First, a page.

The dawn of the cable infomercial and the pay-per-minute 1-900 telephone business opened up some pretty suspicious scam opportunities. TV psychics could tell your future, you could spend quality time with a pre-recorded Corey Feldman or a myriad other celebrities, and of course you could find some foxy company for the night – all delivered very slowly for an insane amount of money per minute.  I wasn’t aware of 1990’s The Great American Telephone Trivia Game until today, but this scam might really take the cake.

This “show” features original “Jeopardy!” host Art Fleming at the helm of what appears to be a standard trivia game show, but there’s an amazing futuristic twist. Thanks to the miracle of cable tv and telephone technology, viewers can now call in and play the trivia game as well.  If they answer 9 questions correctly, questions similar to the ones the contestants are answering, they win $100!

The scam is clear: the contestants on the screen are getting softball questions (“In what city does ‘Cheers’ take place?”) and the ones on the 1-900 number are much more difficult.  What’s more, I’m willing to bet that the questions are delivered very slowly and you don’t know whether you answered any of them correctly until all nine questions are completed.  At one-minute per question and $1.95 per minute, you’re in for at least $20 on this call – and that’s assuming there’s no lengthy intro or outro sucking more more time, which was another common 900-number tactic.  So best case scenario you’re up $80 assuming the questions are really just as easy as the ones on the screen. Which they’re not.

Fleming also rubs the prizes that the studio guests will win in the viewer’s face, amazing prizes that the viewer will never be able to win or afford.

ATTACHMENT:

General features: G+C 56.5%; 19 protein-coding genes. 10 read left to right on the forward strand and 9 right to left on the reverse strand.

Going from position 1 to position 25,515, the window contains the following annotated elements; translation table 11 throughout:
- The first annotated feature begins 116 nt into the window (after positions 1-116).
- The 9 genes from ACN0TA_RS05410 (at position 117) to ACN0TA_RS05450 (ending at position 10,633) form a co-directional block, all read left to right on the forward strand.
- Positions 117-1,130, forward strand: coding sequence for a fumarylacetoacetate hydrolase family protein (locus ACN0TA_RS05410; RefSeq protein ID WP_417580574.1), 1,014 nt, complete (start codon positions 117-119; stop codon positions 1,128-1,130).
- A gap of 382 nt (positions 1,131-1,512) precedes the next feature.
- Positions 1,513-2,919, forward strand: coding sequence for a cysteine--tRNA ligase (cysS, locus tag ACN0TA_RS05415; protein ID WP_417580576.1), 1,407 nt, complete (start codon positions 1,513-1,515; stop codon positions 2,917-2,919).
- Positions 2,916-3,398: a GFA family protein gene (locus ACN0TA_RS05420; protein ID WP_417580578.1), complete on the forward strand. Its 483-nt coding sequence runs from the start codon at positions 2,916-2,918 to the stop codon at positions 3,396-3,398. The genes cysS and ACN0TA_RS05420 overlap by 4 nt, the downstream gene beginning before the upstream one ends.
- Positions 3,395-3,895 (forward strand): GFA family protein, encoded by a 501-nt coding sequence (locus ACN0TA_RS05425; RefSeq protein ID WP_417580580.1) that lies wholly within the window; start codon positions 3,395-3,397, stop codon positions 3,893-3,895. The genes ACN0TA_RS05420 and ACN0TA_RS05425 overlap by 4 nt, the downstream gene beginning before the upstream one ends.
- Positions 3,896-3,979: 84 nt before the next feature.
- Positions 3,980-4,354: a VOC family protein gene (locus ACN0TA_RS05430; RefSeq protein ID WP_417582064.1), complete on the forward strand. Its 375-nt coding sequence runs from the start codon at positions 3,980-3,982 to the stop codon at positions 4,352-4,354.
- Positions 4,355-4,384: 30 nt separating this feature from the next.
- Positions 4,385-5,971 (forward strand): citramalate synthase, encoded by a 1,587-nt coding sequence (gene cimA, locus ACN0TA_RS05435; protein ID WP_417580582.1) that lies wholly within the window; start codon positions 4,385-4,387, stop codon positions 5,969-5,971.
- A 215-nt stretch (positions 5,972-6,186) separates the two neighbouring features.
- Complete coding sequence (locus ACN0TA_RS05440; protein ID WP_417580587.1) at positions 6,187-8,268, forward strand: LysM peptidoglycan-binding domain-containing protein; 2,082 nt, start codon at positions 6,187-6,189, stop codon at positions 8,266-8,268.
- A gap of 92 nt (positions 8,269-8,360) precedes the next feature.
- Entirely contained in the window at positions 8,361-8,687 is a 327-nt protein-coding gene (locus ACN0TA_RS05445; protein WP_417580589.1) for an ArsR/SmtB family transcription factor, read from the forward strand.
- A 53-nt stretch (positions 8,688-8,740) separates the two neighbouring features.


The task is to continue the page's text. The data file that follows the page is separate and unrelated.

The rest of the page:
Spoiler: BOTH CONTESTANTS WIN. It’s beautiful in its terrible awfulness. Here it is, with some strange formatting that I can’t explain. What a find.



Super Mario All Stars VHS Promo Video – 1993

Imagine going to pick up your pre-order of Super Mario All Stars for the Super Nintendo in 1993 and receiving a bonus VHS containing twenty minutes of Mario celebration along with reviews of  other contemporary SNES games, all hosted by Lister from Red Dwarf.

Are you imagining it?

This video is simultaneously an awesome pack-in for a video game, a huge bonus value, and a cringeworthy commercial that tries so hard to be cool that it comes off as like when the chaperones try to dance with the students at the school dance.

Craig Charles hosts from a very Dwarf-esque control center, narrating a brief history of the Mario series before rolling through some talking points on the bigger SNES games of the time like A Link to the Past, Mario Kart, Starwing (Starfox here in the US) and Battletoads.

The video also oddly rates its own games? Why would you present the game that you’re trying to sell to kids as anything other than 100%?